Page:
Does higher unemployment lead to greater criminality? Revisiting the debate over the business cycle

Fredj Jawadi, Sushanta K. Mallick*, Abdoulkarim Idi Cheffou, Anish Augustine

*Corresponding author for this work

Research output: Contribution to journalArticlepeer-review

27 Citations (Scopus)


A crime epidemic appears to have erupted in many advanced economies, raising questions on whether higher unemployment leads to greater incidence of crime. In this paper, we establish a robust connection between unemployment and crime, considering both violent and non-violent crimes, in a 4 variable time-varying VAR setting in identifying four shocks: unemployment, output, migration fear, and crime shocks. Using data from France and the UK over the time period 1975Q1 to 2013Q4 and 1983Q1 to 2018Q2 respectively, we find significant positive effects of unemployment shocks on crime rates in both countries, particularly so during the times of economic contraction. We also find that crime rates decline during times of economic expansion (in response to a positive shock in GDP growth). Considering shocks in migration fears, we find that migration fears are fuelling higher incidence of crime in France, whereas unemployment shock continues to drive crime rates in the UK. Undertaking further analysis for a single country at quarterly frequency for the UK, and with panel data from 24 countries at annual frequency over the period 1998 to 2016, we support our main hypothesis that higher unemployment rate tends to increase non-violent crime. Our results imply that maintaining stable economic activity is critical in order to stabilize incidence of non-violent crime. These findings have political significance, given the recent unprecedented levels of concern and uncertainty about migration in European countries.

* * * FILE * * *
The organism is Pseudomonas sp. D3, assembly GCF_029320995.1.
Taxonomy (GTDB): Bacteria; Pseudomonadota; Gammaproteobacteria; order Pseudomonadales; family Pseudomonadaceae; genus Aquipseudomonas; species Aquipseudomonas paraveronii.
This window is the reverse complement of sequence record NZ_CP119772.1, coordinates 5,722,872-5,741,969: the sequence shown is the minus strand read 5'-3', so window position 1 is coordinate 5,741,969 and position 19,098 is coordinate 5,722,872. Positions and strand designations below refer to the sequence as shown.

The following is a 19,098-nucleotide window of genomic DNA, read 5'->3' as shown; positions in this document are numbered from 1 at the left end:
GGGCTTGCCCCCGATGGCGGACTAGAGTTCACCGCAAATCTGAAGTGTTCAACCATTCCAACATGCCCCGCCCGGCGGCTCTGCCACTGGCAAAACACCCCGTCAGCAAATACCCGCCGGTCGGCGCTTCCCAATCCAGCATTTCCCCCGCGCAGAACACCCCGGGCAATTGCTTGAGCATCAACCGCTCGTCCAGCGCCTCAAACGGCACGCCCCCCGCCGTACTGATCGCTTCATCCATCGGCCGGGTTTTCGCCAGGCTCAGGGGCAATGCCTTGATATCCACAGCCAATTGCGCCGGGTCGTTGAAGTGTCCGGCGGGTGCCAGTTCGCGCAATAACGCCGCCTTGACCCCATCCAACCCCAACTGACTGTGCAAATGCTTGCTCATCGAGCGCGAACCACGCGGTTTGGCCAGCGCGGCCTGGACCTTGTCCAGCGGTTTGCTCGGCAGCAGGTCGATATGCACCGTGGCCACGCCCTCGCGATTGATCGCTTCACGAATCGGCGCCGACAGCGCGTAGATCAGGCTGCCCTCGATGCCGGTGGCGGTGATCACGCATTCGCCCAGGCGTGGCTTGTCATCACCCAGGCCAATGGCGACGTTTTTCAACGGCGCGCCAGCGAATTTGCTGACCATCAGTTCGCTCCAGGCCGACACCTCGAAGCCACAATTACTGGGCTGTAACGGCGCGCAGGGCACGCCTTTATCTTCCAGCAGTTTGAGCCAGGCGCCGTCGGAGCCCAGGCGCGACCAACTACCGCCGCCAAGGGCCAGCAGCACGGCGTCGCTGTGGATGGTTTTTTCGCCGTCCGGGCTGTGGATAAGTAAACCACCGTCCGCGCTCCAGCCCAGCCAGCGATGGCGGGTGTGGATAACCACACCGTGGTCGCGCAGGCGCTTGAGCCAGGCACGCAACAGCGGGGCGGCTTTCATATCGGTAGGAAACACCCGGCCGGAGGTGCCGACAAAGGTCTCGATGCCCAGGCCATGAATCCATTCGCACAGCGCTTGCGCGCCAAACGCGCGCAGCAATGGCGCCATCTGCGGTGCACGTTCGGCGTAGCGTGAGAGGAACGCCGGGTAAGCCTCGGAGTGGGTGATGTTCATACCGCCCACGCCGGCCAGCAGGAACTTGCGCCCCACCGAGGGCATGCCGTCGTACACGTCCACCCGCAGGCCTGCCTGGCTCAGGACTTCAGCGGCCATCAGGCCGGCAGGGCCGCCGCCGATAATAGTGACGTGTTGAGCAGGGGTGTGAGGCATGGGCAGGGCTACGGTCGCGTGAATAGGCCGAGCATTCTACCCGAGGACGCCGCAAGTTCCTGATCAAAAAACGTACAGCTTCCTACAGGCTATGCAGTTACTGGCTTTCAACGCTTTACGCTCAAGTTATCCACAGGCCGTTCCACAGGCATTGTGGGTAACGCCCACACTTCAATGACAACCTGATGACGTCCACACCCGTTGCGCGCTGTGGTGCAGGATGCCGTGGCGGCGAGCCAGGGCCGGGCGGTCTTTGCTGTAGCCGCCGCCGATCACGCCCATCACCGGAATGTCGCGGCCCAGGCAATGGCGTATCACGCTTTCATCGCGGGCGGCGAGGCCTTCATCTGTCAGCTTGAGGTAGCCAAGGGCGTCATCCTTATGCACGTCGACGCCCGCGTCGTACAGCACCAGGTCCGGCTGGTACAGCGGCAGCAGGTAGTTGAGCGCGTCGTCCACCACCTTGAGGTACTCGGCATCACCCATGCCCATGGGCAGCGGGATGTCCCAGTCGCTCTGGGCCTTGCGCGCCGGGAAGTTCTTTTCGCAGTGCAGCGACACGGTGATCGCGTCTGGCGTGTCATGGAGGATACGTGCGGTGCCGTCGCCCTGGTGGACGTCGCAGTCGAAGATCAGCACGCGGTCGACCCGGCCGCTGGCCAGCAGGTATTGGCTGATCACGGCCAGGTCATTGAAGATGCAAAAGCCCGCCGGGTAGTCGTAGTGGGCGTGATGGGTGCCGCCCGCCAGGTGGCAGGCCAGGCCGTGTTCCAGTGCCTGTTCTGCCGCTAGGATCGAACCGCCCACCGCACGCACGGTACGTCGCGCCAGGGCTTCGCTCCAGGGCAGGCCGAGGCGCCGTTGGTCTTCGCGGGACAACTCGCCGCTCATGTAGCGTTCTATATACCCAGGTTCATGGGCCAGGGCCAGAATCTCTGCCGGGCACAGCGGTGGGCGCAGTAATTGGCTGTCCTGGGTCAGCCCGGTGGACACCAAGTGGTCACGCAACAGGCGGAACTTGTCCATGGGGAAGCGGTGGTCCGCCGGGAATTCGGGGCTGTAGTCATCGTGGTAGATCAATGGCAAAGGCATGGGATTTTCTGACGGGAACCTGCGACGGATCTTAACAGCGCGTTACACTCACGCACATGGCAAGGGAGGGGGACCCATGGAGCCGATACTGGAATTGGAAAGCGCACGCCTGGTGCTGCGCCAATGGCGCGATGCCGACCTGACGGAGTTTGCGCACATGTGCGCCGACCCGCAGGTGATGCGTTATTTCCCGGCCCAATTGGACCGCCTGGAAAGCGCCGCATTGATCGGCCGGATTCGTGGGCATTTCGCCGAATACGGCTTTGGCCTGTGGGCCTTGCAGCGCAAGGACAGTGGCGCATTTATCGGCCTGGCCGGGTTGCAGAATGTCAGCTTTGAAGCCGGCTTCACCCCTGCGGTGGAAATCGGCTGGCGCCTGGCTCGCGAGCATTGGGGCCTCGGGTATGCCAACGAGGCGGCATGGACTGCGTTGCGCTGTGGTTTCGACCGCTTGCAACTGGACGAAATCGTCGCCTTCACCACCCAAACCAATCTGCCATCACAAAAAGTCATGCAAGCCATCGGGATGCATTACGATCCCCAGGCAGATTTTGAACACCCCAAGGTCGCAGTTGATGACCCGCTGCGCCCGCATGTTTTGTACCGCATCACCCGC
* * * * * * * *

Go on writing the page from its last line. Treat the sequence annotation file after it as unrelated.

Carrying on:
Original languageEnglish
Pages (from-to)448-471
Number of pages24
JournalJournal of Economic Behavior and Organization
Publication statusPublished - Feb 2021


  • Business cycles
  • Criminality
  • Immigration
  • Time-varying impulse responses
  • Unemployment
  • Wavelet


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